Monthly Archives: August 2015

Burlington Writers Workshop Retreat!

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When my wife and I decided that life in the Greater Boston area wasn’t compatible with continued health and sanity and we were examining other possible New England locales, one of the key criteria for me was the local writing community. We liked all kinds of things about the Burlington area, but the presence of a really strong local literary community was definitely high on the list.

When we did actually make the move, I very quickly got involved with the Burlington Writers Workshop, one of the things that caught my eye in our pre-move evaluation. This has turned out to be a great idea! The group started out hosting free writing workshops for its members in Burlington, and has now added workshops in Montpelier and Midddlebury as well. Meanwhile, BWW has branched out to putting out an annual “best of” publication of pieces from the workshops, starting a literary journal that’s already making a name for itself (Mud Season Review, where I am incidentally co-Editor for Poetry), holding seminars on various aspects of writing and publishing and, starting this year, hosting writing retreats.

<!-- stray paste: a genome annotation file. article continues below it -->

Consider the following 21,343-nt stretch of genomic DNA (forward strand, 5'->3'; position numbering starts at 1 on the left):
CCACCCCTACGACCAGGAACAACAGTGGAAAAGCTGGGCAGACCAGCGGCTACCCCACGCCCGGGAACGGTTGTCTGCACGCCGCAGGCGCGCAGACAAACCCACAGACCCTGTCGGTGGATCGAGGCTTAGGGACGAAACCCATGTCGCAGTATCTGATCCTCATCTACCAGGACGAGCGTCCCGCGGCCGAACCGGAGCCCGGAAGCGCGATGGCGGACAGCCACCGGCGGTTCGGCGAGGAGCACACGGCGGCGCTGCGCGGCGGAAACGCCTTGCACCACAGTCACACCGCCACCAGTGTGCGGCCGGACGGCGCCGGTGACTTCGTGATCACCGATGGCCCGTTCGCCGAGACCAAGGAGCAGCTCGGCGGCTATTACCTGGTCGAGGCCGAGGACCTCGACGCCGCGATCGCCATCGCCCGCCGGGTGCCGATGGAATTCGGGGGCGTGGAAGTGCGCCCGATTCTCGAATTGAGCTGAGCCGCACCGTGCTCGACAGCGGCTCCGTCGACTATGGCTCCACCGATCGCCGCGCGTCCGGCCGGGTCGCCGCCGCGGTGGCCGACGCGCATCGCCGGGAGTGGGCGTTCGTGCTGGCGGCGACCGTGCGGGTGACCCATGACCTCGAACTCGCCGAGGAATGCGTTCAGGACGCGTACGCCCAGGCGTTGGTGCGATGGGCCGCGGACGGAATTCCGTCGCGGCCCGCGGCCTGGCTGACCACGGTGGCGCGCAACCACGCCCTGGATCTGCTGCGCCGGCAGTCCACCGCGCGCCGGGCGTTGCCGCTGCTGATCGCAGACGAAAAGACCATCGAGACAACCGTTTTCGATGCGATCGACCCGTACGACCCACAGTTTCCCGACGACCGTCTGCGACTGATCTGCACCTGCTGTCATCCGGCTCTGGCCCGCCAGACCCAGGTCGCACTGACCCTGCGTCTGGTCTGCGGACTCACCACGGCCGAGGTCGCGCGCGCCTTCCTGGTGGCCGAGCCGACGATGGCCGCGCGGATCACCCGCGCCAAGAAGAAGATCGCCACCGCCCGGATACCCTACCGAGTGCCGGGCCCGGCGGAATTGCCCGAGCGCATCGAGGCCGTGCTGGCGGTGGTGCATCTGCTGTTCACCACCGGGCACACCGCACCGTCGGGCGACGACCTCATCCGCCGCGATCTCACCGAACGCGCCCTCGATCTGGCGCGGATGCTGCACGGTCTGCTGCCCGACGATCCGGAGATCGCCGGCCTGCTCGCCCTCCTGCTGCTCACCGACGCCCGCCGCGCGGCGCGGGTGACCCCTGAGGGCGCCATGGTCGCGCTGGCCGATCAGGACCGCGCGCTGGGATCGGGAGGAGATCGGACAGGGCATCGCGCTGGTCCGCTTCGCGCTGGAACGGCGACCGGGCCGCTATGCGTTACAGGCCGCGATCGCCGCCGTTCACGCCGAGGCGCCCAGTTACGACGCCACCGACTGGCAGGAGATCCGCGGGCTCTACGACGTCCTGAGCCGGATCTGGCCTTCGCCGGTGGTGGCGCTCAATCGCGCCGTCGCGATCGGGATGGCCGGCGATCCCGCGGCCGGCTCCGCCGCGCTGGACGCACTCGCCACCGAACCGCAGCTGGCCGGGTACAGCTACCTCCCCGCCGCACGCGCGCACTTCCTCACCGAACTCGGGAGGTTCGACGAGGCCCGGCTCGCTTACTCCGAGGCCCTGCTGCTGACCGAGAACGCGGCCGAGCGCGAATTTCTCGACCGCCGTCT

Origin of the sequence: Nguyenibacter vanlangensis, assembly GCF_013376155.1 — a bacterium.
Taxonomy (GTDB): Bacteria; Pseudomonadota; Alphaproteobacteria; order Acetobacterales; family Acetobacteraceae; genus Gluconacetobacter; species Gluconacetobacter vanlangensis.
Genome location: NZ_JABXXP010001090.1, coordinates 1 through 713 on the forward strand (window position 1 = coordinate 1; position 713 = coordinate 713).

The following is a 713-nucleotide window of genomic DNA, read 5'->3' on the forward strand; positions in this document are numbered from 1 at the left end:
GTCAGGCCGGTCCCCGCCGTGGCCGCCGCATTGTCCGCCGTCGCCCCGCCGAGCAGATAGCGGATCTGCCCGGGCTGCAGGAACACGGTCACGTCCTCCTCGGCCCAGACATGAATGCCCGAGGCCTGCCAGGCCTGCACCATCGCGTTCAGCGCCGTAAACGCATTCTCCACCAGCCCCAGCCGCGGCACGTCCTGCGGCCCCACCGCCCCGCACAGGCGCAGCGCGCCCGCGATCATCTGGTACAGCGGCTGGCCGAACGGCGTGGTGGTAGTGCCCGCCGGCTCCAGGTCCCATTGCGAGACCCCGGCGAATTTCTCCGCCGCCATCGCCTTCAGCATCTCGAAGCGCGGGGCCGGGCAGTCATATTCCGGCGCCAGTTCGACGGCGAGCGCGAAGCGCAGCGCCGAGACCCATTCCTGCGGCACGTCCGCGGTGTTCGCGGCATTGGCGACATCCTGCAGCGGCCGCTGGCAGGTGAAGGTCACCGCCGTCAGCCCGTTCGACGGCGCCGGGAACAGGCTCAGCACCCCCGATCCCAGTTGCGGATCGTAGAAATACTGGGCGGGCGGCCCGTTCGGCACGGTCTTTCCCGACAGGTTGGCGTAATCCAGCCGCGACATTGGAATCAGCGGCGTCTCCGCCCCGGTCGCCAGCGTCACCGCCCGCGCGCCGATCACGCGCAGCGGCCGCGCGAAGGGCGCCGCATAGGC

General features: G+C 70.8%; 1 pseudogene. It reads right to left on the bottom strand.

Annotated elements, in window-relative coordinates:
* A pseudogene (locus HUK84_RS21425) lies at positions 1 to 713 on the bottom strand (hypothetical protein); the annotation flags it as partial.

I got to participate in one this weekend, at Camp Abnaki a ridiculously picturesque (see above) old camp ground on North Hero island in Lake Champlain. It was only a day (in keeping with BWW’s ethos that what it does is free for members), but it was so helpful. In between a morning intro, lunch and potluck dinner, I got a solid day’s worth of writing, where I was able to:

  • Gather screenplay revision notes from several locales (my phone, e-mails, two different computers, written notes on a draft) into one place and organized them into a revision plan for the final draft
  • Work on revising several poems, including finding the right form for one that has been bedeviling me (decasyllabic ballad, as it turns out)
  • Start to revise a short story based on feedback notes from a BWW Middlebury workshop a few weeks back